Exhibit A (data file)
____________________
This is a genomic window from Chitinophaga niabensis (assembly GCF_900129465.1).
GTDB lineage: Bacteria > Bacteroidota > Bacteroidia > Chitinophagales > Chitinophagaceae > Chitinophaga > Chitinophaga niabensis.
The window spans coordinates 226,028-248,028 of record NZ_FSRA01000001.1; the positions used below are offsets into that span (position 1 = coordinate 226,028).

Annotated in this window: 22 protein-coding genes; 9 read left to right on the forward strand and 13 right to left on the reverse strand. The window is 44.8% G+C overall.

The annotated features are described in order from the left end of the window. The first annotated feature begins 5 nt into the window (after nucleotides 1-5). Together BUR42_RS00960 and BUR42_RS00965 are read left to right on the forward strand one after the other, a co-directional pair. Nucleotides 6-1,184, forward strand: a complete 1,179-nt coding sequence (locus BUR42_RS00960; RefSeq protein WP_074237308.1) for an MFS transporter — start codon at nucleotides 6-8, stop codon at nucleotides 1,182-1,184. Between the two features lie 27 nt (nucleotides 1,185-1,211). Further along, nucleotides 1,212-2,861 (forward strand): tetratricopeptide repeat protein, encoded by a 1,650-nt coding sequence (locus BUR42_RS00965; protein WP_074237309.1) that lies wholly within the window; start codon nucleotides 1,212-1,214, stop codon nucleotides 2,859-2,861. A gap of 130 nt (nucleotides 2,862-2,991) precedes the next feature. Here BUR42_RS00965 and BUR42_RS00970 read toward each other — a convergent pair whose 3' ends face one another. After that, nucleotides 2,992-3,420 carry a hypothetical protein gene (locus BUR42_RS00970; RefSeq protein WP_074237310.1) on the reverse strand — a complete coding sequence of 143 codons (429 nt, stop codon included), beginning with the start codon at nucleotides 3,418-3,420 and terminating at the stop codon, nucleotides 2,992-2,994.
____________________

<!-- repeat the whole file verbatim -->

This is a genomic window from Chitinophaga niabensis (assembly GCF_900129465.1).
GTDB lineage: Bacteria > Bacteroidota > Bacteroidia > Chitinophagales > Chitinophagaceae > Chitinophaga > Chitinophaga niabensis.
The window spans coordinates 226,028-248,028 of record NZ_FSRA01000001.1; the positions used below are offsets into that span (position 1 = coordinate 226,028).

Annotated in this window: 22 protein-coding genes; 9 read left to right on the forward strand and 13 right to left on the reverse strand. The window is 44.8% G+C overall.

The annotated features are described in order from the left end of the window. The first annotated feature begins 5 nt into the window (after nucleotides 1-5). Together BUR42_RS00960 and BUR42_RS00965 are read left to right on the forward strand one after the other, a co-directional pair. Nucleotides 6-1,184, forward strand: a complete 1,179-nt coding sequence (locus BUR42_RS00960; RefSeq protein WP_074237308.1) for an MFS transporter — start codon at nucleotides 6-8, stop codon at nucleotides 1,182-1,184. Between the two features lie 27 nt (nucleotides 1,185-1,211). Further along, nucleotides 1,212-2,861 (forward strand): tetratricopeptide repeat protein, encoded by a 1,650-nt coding sequence (locus BUR42_RS00965; protein WP_074237309.1) that lies wholly within the window; start codon nucleotides 1,212-1,214, stop codon nucleotides 2,859-2,861. A gap of 130 nt (nucleotides 2,862-2,991) precedes the next feature. Here BUR42_RS00965 and BUR42_RS00970 read toward each other — a convergent pair whose 3' ends face one another. After that, nucleotides 2,992-3,420 carry a hypothetical protein gene (locus BUR42_RS00970; RefSeq protein WP_074237310.1) on the reverse strand — a complete coding sequence of 143 codons (429 nt, stop codon included), beginning with the start codon at nucleotides 3,418-3,420 and terminating at the stop codon, nucleotides 2,992-2,994.